My reaction to this: Linda Jaivin is a comic writer? Previously, I'd only heard of Jaivin as an erotic writer who for years had been doing minor book reviews on the pages of the Fairfax papers, and appearing occasionally on boring ABC Arts shows. Her ridiculous hair-dye and large glasses may have inspired a generation of women in older-middle-age who frequented libraries and bookshops, but that's all.
But, as it turns out, Jaivin not only 'sees' herself as a comic writer, she places herself amongst the best:

There is a long tradition of comic writers making big, important political statements. Remember Aristophanes? ... In Aristophanes hilarious Lysistrata, the woman of Athens go on a sex strike in order to force their men to stop the fighting. The men grow visibly - very visibly - frustrated and the women win.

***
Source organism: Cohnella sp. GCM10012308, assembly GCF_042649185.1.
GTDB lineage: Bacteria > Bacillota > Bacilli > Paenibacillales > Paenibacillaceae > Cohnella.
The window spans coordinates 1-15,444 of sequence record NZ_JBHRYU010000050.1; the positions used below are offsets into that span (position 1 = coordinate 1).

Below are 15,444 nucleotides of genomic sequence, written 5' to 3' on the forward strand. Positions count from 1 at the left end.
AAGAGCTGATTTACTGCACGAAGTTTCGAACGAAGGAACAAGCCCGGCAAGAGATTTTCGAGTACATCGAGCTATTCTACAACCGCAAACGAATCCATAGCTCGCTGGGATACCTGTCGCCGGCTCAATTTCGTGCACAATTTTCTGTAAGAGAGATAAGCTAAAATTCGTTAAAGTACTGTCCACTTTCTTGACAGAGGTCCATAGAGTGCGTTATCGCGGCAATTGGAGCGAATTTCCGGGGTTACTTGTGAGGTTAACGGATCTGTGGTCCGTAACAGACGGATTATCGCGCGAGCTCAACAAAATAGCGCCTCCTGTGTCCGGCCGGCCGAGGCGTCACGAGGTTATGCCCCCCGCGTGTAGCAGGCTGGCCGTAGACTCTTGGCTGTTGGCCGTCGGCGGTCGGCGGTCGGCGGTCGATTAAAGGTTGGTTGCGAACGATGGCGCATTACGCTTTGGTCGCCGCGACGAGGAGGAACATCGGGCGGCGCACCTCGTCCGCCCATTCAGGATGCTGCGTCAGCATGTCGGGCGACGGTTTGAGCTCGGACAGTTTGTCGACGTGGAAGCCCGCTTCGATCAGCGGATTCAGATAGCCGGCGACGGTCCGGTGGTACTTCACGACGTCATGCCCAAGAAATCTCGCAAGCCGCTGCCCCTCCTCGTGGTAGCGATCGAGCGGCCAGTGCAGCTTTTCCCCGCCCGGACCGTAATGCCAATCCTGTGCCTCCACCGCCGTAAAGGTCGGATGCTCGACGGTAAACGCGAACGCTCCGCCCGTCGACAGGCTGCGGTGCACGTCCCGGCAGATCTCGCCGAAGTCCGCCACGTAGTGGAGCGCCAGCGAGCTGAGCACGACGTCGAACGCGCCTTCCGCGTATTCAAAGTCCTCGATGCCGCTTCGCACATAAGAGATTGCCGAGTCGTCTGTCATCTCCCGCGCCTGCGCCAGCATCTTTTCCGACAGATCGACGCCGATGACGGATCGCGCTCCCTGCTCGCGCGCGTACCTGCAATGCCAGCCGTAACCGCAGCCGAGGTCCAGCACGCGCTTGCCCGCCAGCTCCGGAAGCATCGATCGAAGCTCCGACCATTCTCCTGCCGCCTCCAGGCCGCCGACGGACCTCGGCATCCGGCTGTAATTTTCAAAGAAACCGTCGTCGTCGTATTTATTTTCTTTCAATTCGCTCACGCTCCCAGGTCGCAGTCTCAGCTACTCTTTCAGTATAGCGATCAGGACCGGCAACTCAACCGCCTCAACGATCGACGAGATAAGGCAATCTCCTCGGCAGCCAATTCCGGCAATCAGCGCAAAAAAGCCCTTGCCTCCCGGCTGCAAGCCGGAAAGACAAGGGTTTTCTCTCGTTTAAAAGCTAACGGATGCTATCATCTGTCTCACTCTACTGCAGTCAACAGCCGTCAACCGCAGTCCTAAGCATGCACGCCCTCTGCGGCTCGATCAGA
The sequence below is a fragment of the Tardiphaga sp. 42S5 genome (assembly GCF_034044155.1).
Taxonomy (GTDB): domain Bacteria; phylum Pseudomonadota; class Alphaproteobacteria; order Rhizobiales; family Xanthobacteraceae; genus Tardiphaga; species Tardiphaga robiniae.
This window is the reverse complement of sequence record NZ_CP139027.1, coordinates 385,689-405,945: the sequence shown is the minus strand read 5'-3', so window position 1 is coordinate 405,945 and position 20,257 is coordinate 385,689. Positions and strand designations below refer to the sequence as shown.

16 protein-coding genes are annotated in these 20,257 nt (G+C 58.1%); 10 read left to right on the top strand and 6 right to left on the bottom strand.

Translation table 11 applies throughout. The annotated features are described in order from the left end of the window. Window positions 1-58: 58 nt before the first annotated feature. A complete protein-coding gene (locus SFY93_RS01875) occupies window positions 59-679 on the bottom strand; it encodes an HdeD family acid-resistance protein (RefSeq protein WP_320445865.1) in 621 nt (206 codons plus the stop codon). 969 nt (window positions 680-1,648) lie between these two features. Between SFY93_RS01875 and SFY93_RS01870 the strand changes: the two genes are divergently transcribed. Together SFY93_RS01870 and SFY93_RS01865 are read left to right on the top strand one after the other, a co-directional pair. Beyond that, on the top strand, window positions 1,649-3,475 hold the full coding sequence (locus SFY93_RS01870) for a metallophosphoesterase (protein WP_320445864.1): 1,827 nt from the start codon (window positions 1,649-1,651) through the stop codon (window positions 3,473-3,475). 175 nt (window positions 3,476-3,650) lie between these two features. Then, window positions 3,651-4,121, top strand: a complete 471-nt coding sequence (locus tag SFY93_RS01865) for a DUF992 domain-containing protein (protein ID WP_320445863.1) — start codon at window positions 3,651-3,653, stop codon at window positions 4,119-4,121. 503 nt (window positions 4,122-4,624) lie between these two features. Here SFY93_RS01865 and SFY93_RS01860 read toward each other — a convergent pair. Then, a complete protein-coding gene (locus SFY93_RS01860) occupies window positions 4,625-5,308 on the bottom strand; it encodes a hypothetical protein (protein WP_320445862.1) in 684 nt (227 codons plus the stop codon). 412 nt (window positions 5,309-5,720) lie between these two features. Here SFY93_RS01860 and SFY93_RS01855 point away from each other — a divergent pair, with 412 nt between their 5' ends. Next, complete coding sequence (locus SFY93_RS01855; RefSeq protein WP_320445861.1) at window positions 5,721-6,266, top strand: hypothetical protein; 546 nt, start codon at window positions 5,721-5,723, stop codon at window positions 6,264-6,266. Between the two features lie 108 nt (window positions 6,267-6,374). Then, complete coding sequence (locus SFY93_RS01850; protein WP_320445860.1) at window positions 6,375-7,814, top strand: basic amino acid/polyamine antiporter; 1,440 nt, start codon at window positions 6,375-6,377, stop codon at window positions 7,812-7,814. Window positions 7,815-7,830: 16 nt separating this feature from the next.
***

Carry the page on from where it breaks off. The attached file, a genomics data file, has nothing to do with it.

Aside from the arrogance of this claim, Jaivin's interpretation of the play is stupidly simplistic. In Lysistrata the women become just as sexually frustrated as the men; and nobody desires to end the war because of any high minded Platonic ideals about a perfect society: one of Aristophanes main complaints about war is that it pushes the price of eels up. Jaivin therefore ignores some important context - that context being the rest of the play.
As far as I can see, Jaivin makes this interpretation of Aristophanes either because she is genuinely mistaken, or because she simply wants to align herself with a political ideology. (During the Iraq war, anti-war activists arranged for the play Lysistrata to be acted around the world as a 'protest' against the war; the plot of the play coincided nicely with the anti-war stereotype that 'men' cause war, and 'women' are the peacemakers. Just for once, I'd like to see anti-war activists admit that this stereotype was first popularised by an active member of the patriarchy, at the time when the word 'patriarchy' may have had meaning).

Apparently, Jaivin wants to 'change the world'. What her aims are, it's not certain. Possibly she wants to see an end to detention centres, though I'm not sure whether she wants to replace them with anything.